Jan 25, 1:30 PM EST

Bison hunt in Jackson Hole sets record


JACKSON, Wyo. (AP) -- Hunters have killed about 300 bison in the Jackson Hole region, eclipsing the all-time high and helping reduce the number of wild bison to levels closer to where wildlife managers prefer.

While there were a few reports pending from a handful of hunters, Wyoming Game and Fish Department officials said that 299 hunters had successfully downed a bison during the state's five-month season for hunting the Jackson Bison Herd. The season ended Jan. 18.

In total 190 cows and calves were downed by hunters and another 109 bulls were killed.

Success rates were also well above average, with 98 percent of bull hunters filling their tag. Some 92 percent of cow-calf hunters harvested an animal, though the success rate would have been 84 percent if 16 mistakenly killed bulls - mostly hard-to-discern yearling males - were removed from the equation.

"It's been an exceptional year for hunting bison, for whatever reason," Game and Fish spokesman Mark Gocke told the Jackson Hole News & Guide ( http://bit.ly/1Cw066h ).

The previous record harvest for the Jackson Bison Herd was set in 2007, when 267 animals were killed.

"Over the past seven years we were only over 200 three times," Gocke said of the harvest. "Given this year's harvest, it's hard not to think that it's going to be an aberration."

The average harvest has been 220 since 2007.

The hunting season was extended this year until Jan. 18, but the extra week was not especially productive for bison hunters.

Aly Courtemanch, the Game and Fish biologist who manages the herd, said the herd's seasonal movements overall worked in favor of hunters.

Bison hunting is permitted on the National Elk Refuge and Bridger-Teton National Forest but prohibited in Grand Teton National Park except on privately owned inholdings.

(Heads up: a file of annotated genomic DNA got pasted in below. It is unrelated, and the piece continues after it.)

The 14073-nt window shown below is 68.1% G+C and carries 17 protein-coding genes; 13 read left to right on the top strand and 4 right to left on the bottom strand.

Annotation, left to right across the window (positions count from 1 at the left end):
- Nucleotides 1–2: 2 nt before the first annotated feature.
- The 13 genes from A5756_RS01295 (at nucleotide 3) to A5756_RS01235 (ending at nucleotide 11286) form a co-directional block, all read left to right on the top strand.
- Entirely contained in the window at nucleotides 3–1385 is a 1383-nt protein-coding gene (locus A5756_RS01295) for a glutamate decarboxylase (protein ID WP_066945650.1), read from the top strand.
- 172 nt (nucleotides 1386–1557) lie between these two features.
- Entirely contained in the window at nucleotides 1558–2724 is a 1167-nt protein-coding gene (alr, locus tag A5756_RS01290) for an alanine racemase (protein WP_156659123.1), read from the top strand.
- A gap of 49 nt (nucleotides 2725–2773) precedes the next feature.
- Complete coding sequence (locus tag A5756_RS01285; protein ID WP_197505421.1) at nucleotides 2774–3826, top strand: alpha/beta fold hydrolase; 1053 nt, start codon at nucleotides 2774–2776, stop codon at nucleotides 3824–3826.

"The last few years they're on the refuge for opening day in August, and then usually they leave and mostly stay within the park," Courtemanch said. "They really haven't been coming back until late December - and then they move back and forth.

"This year, for whatever reason, they came down in early December and stayed," she said. "They were just in open hunt areas and more accessible to hunters."

Hunter harvest was steady and slow, Gocke said, which might have decreased pressure at any one time enough to make the herds stick to the refuge.

Factoring in calves that will be birthed, the year's hunt is expected to dent the Jackson Bison Herd by roughly 100 animals. It last numbered 825.

Wildlife managers want a herd population of 500 and are trying to do so steadily between now and 2022.

In coming months Game and Fish will assess the herd population, get public comment and set the bison-hunting season regulations for next year.

Courtemanch said she doesn't anticipate much change, except for a small reduction in the number of bull tags.

"We need to keep harvest pretty high," she said, "because we want to keep that population hopefully on the downward trend."

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Information from: Jackson Hole (Wyo.) News And Guide, http://www.jhnewsandguide.com

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